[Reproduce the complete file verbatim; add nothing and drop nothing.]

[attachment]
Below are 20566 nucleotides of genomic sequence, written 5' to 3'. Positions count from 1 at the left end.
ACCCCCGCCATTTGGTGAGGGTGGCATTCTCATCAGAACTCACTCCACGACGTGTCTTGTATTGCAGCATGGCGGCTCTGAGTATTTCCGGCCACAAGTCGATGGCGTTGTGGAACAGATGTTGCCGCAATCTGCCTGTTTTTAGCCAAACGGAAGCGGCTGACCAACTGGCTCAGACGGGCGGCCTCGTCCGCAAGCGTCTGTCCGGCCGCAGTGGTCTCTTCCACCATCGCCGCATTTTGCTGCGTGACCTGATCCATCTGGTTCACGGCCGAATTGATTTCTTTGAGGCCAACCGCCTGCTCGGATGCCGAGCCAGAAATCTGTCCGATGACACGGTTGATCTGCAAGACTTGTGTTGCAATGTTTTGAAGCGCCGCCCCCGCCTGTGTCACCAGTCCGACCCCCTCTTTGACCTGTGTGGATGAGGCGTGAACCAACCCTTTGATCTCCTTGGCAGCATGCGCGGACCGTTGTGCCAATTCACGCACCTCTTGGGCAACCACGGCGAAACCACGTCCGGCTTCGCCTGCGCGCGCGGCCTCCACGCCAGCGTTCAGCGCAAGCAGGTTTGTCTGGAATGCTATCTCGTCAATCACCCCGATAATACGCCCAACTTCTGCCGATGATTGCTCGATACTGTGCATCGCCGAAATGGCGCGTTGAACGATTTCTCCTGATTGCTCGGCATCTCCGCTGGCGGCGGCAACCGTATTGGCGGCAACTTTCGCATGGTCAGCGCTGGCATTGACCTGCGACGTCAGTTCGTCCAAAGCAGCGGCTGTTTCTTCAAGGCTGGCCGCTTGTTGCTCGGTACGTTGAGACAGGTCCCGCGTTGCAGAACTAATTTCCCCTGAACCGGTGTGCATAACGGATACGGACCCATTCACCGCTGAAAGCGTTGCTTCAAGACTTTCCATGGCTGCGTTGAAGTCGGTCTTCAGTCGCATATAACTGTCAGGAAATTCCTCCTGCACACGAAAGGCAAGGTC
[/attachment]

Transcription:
Below are 20566 nucleotides of genomic sequence, written 5' to 3'. Positions count from 1 at the left end.
ACCCCCGCCATTTGGTGAGGGTGGCATTCTCATCAGAACTCACTCCACGACGTGTCTTGTATTGCAGCATGGCGGCTCTGAGTATTTCCGGCCACAAGTCGATGGCGTTGTGGAACAGATGTTGCCGCAATCTGCCTGTTTTTAGCCAAACGGAAGCGGCTGACCAACTGGCTCAGACGGGCGGCCTCGTCCGCAAGCGTCTGTCCGGCCGCAGTGGTCTCTTCCACCATCGCCGCATTTTGCTGCGTGACCTGATCCATCTGGTTCACGGCCGAATTGATTTCTTTGAGGCCAACCGCCTGCTCGGATGCCGAGCCAGAAATCTGTCCGATGACACGGTTGATCTGCAAGACTTGTGTTGCAATGTTTTGAAGCGCCGCCCCCGCCTGTGTCACCAGTCCGACCCCCTCTTTGACCTGTGTGGATGAGGCGTGAACCAACCCTTTGATCTCCTTGGCAGCATGCGCGGACCGTTGTGCCAATTCACGCACCTCTTGGGCAACCACGGCGAAACCACGTCCGGCTTCGCCTGCGCGCGCGGCCTCCACGCCAGCGTTCAGCGCAAGCAGGTTTGTCTGGAATGCTATCTCGTCAATCACCCCGATAATACGCCCAACTTCTGCCGATGATTGCTCGATACTGTGCATCGCCGAAATGGCGCGTTGAACGATTTCTCCTGATTGCTCGGCATCTCCGCTGGCGGCGGCAACCGTATTGGCGGCAACTTTCGCATGGTCAGCGCTGGCATTGACCTGCGACGTCAGTTCGTCCAAAGCAGCGGCTGTTTCTTCAAGGCTGGCCGCTTGTTGCTCGGTACGTTGAGACAGGTCCCGCGTTGCAGAACTAATTTCCCCTGAACCGGTGTGCATAACGGATACGGACCCATTCACCGCTGAAAGCGTTGCTTCAAGACTTTCCATGGCTGCGTTGAAGTCGGTCTTCAGTCGCATATAACTGTCAGGAAATTCCTCCTGCACACGAAAGGCAAGGTC